Have all of those years battling Dawson over Joey prepared Joshua Jackson to face off against someone like the Joker or Killer Croc? Well, that's just one of the questions Warner Bros. hopes to answer in the quest to cast the next Batman.
Producers and "Memento" director Christopher Nolan are meeting with a short list of would-be Dark Knights who are all hoping to put on the cape and cowl last worn by George Clooney in 1997's critically panned "Batman & Robin." Christian Bale ("American Psycho"), Cillian Murphy ("28 Days Later"), Henry Cavill ("I Capture the Castle"), Eion Bailey ("Fight Club") and former "Dawson's Creek" star Jackson are all in the running for the title role, according to various sources, including a report in Wednesday's Hollywood Reporter.
The list of actors lining up to test for the role also includes Jake Gyllenhaal, star of the cult indie flick "Donnie Darko" and Jennifer Aniston's love interest in last year's acclaimed "The Good Girl" (see "Aniston, Gyllenhaal Get Half Naked In 'Good Girl' "). Gyllenhaal nearly put a superhero suit on once before, when "Spider-Man" sequel negotiations with Tobey Maguire briefly went sour.
Whether any of these actors ultimately lands the role is anyone's guess, as superhero movie watchers will recall that the same studio has also met with a wide range of actors (including Josh Hartnett, Paul Walker and Ashton Kutcher) for a similarly minded "Superman" relaunch but has yet to cast anyone (see " 'Superman' Movie Still Has No Superman, And Now Has No Director").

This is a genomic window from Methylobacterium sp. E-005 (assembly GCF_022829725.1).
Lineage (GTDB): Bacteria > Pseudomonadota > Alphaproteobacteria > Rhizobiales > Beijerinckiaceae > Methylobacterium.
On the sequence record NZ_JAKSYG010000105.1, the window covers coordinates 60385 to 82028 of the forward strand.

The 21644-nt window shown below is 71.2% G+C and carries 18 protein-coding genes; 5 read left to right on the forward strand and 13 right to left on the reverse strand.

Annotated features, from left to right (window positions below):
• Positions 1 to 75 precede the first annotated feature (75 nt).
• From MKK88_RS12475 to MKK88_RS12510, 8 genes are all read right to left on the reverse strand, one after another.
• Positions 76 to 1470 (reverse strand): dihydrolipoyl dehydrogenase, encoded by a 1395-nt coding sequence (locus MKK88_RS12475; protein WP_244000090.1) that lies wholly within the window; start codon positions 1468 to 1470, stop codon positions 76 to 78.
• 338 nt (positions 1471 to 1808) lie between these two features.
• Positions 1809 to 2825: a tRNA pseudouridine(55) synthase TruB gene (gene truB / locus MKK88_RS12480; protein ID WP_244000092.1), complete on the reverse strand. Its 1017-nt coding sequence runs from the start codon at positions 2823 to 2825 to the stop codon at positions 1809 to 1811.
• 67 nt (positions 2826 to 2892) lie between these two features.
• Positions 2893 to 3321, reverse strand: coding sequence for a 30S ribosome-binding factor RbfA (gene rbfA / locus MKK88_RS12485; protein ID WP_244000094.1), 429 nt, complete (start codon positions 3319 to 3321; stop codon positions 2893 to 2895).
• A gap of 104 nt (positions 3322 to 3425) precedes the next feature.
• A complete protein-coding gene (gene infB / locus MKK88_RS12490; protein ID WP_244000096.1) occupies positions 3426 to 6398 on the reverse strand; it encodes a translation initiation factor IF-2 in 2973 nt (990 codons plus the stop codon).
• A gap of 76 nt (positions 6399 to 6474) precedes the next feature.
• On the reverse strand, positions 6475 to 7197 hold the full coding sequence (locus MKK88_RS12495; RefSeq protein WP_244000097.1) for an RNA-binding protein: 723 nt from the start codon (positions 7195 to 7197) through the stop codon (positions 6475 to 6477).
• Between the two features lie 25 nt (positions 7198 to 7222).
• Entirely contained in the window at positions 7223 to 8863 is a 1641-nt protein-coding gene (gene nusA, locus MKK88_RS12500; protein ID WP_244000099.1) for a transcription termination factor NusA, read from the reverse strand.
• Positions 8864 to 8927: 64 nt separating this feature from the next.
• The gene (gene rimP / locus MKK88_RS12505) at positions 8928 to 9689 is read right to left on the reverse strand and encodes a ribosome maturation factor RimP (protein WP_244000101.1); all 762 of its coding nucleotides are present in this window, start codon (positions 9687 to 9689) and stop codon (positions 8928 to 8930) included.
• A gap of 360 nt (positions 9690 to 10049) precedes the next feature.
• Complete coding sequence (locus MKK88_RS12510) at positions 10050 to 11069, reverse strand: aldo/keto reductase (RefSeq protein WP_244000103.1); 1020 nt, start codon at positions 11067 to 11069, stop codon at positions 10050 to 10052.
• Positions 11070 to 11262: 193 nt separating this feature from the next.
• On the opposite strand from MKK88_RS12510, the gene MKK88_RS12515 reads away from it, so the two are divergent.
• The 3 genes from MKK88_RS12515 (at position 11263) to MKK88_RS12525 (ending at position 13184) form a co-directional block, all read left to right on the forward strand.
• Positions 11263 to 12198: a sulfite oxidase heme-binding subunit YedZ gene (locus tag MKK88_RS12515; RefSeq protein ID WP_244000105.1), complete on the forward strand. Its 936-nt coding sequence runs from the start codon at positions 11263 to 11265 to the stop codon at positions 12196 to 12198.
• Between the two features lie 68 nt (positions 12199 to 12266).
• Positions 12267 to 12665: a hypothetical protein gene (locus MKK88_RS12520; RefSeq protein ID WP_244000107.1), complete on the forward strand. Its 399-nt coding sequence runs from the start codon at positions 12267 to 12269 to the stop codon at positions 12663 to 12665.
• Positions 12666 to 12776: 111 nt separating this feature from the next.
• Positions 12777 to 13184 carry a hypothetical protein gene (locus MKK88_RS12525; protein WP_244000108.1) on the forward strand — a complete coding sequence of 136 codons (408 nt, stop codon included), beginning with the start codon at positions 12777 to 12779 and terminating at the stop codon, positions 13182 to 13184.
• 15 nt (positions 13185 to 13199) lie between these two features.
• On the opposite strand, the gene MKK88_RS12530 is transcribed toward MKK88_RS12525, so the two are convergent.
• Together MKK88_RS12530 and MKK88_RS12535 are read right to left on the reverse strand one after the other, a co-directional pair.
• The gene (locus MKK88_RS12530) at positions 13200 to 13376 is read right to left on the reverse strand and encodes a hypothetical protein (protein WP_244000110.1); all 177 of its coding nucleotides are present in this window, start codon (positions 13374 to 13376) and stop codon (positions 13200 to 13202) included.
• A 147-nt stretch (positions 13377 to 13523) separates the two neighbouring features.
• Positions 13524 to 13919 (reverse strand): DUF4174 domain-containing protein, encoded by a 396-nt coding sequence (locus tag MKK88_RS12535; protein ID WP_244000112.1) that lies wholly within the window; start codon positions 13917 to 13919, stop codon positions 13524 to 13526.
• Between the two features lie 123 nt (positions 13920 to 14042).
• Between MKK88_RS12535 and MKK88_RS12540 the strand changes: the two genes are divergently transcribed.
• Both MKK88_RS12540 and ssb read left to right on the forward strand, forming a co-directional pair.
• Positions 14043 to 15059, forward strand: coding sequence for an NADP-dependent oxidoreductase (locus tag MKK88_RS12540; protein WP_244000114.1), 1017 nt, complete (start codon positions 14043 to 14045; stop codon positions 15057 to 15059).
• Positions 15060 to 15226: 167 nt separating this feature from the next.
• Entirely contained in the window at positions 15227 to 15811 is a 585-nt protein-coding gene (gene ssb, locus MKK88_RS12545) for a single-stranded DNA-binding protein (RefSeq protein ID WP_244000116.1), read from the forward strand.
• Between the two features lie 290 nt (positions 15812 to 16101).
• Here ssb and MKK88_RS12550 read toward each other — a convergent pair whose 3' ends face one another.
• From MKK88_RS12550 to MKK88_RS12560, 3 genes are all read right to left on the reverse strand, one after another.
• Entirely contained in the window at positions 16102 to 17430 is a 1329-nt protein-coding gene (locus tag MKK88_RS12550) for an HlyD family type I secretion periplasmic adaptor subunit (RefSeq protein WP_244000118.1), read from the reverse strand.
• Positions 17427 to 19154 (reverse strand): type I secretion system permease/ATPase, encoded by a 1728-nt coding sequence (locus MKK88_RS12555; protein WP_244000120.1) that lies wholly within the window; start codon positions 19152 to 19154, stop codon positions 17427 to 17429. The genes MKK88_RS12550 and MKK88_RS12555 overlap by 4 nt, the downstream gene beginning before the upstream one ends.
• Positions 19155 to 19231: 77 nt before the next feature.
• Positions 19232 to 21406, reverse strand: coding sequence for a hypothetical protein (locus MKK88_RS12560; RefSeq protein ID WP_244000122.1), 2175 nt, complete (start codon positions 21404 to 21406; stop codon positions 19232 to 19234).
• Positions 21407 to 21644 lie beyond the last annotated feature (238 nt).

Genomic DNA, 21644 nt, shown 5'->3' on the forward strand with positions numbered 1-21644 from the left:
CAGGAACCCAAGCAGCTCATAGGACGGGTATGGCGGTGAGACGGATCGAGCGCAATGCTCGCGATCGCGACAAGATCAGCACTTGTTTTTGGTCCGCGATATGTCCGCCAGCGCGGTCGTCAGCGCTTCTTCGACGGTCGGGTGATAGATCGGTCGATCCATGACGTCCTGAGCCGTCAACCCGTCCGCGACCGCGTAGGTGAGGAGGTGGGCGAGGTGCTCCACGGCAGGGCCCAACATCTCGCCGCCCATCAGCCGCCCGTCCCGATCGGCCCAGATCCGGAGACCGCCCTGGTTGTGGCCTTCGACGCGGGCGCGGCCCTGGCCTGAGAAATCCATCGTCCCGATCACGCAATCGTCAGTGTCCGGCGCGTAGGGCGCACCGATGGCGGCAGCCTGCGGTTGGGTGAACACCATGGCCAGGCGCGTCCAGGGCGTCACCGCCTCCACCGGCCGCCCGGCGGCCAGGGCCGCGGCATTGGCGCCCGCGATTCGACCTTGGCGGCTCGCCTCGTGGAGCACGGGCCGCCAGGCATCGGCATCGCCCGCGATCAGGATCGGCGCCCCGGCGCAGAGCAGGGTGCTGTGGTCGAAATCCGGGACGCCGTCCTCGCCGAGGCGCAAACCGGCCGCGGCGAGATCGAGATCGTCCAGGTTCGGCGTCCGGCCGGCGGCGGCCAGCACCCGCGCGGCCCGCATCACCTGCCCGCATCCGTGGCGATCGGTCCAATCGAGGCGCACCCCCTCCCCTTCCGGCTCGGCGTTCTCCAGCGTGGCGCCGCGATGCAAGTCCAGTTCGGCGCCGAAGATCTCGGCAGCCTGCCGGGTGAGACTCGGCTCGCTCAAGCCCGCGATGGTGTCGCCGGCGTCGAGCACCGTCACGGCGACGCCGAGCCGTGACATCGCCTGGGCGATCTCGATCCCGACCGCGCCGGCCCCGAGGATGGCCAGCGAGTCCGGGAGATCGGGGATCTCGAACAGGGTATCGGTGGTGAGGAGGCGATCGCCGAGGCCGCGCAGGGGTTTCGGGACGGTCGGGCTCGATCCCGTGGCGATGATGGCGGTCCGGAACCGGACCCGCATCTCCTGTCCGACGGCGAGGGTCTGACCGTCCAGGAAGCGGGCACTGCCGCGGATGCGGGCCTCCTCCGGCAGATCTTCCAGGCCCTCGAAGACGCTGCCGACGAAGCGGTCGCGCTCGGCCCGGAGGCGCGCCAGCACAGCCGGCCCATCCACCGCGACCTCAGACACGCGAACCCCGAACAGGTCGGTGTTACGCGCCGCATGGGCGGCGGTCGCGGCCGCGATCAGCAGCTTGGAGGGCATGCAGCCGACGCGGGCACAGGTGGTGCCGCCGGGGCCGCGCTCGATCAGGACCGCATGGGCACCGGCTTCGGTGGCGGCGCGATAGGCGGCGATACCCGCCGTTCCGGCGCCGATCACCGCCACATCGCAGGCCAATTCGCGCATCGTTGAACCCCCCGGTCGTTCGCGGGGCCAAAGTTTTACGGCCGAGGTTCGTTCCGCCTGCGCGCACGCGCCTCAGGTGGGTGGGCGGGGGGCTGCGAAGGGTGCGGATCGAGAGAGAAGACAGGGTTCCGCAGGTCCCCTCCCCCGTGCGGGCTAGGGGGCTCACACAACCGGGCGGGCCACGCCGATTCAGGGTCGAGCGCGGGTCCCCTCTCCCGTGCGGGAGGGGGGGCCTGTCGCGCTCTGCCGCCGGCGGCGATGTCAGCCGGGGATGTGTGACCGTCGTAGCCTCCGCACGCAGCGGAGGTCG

Despite then being more known as a comedic actor, Michael Keaton headlined Tim Burton's "Batman" in 1989 to the delight of fans and critics. The pair reenlisted for the successful "Batman Returns," though Val Kilmer ("Top Gun") took over the role in 1995's "Batman Forever," which, like "Batman & Robin," was directed by Joel Schumacher ("Phone Booth").
The lambasting levied on "Batman & Robin," which also included Alicia Silverstone ("Clueless") as Batgirl and Arnold Schwarzenegger as Mr. Freeze, stalled the series. Since then, Warner Bros., which controls the rights to all of the characters in the DC Comics universe, has tried a variety of approaches to getting Gotham's caped crusader back on his feet.
Filmmaker Darren Aronofsky ("Requiem for a Dream") teamed with comic scribe Frank Miller, whose gritty take on Batman is widely loved, to adapt Miller's "Batman: Year One" story into a film (see "Sequel Mania — The Other Attack Of The Clones"), though nothing has materialized. Wolfgang Petersen ("The Perfect Storm") wanted to pit Batman against Superman but moved on to a Trojan War project when the studio seemed more interested in making separate superhero projects happen first (see "Batman and Superman Have To Wait In Line Behind Greek, Trojan Warriors").
Christopher Nolan took over the project earlier this year (see "Next Batman Movie In Hands Of 'Memento' Director"). Warner Bros. is eyeing a 2005 release for the next "Batman," and plot details — such as which villain from his extensive rogue's gallery the Dark Knight may face — are being tightly guarded.
Meanwhile, Batman-related heroine Catwoman is getting the spinoff treatment, with Halle Berry in the lead role. That movie is scheduled for release next year (see "Halle Berry Eager To Dig Her Claws Into 'Catwoman' ").